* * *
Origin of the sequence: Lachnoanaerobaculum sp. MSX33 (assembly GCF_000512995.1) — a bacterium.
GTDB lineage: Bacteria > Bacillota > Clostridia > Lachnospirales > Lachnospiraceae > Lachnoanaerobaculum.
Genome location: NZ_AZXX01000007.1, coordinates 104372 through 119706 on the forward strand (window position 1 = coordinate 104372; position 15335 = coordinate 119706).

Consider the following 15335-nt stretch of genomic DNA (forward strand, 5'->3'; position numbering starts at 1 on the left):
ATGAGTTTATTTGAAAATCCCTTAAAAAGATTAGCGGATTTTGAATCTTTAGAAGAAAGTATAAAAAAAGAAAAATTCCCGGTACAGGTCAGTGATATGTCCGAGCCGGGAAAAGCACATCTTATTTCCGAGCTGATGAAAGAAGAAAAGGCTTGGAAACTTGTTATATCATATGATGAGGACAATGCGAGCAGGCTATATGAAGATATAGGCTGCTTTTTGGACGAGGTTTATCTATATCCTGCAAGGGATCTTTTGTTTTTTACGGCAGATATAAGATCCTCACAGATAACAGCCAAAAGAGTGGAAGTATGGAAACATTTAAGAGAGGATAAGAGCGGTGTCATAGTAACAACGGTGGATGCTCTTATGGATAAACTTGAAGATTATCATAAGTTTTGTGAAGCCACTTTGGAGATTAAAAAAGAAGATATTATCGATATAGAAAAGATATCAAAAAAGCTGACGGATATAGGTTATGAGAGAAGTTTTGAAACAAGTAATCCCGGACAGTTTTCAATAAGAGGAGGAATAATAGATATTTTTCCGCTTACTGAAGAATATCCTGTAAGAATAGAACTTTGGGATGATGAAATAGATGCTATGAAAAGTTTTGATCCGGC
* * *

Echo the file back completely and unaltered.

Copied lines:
Origin of the sequence: Lachnoanaerobaculum sp. MSX33 (assembly GCF_000512995.1) — a bacterium.
GTDB lineage: Bacteria > Bacillota > Clostridia > Lachnospirales > Lachnospiraceae > Lachnoanaerobaculum.
Genome location: NZ_AZXX01000007.1, coordinates 104372 through 119706 on the forward strand (window position 1 = coordinate 104372; position 15335 = coordinate 119706).

Consider the following 15335-nt stretch of genomic DNA (forward strand, 5'->3'; position numbering starts at 1 on the left):
ATGAGTTTATTTGAAAATCCCTTAAAAAGATTAGCGGATTTTGAATCTTTAGAAGAAAGTATAAAAAAAGAAAAATTCCCGGTACAGGTCAGTGATATGTCCGAGCCGGGAAAAGCACATCTTATTTCCGAGCTGATGAAAGAAGAAAAGGCTTGGAAACTTGTTATATCATATGATGAGGACAATGCGAGCAGGCTATATGAAGATATAGGCTGCTTTTTGGACGAGGTTTATCTATATCCTGCAAGGGATCTTTTGTTTTTTACGGCAGATATAAGATCCTCACAGATAACAGCCAAAAGAGTGGAAGTATGGAAACATTTAAGAGAGGATAAGAGCGGTGTCATAGTAACAACGGTGGATGCTCTTATGGATAAACTTGAAGATTATCATAAGTTTTGTGAAGCCACTTTGGAGATTAAAAAAGAAGATATTATCGATATAGAAAAGATATCAAAAAAGCTGACGGATATAGGTTATGAGAGAAGTTTTGAAACAAGTAATCCCGGACAGTTTTCAATAAGAGGAGGAATAATAGATATTTTTCCGCTTACTGAAGAATATCCTGTAAGAATAGAACTTTGGGATGATGAAATAGATGCTATGAAAAGTTTTGATCCGGC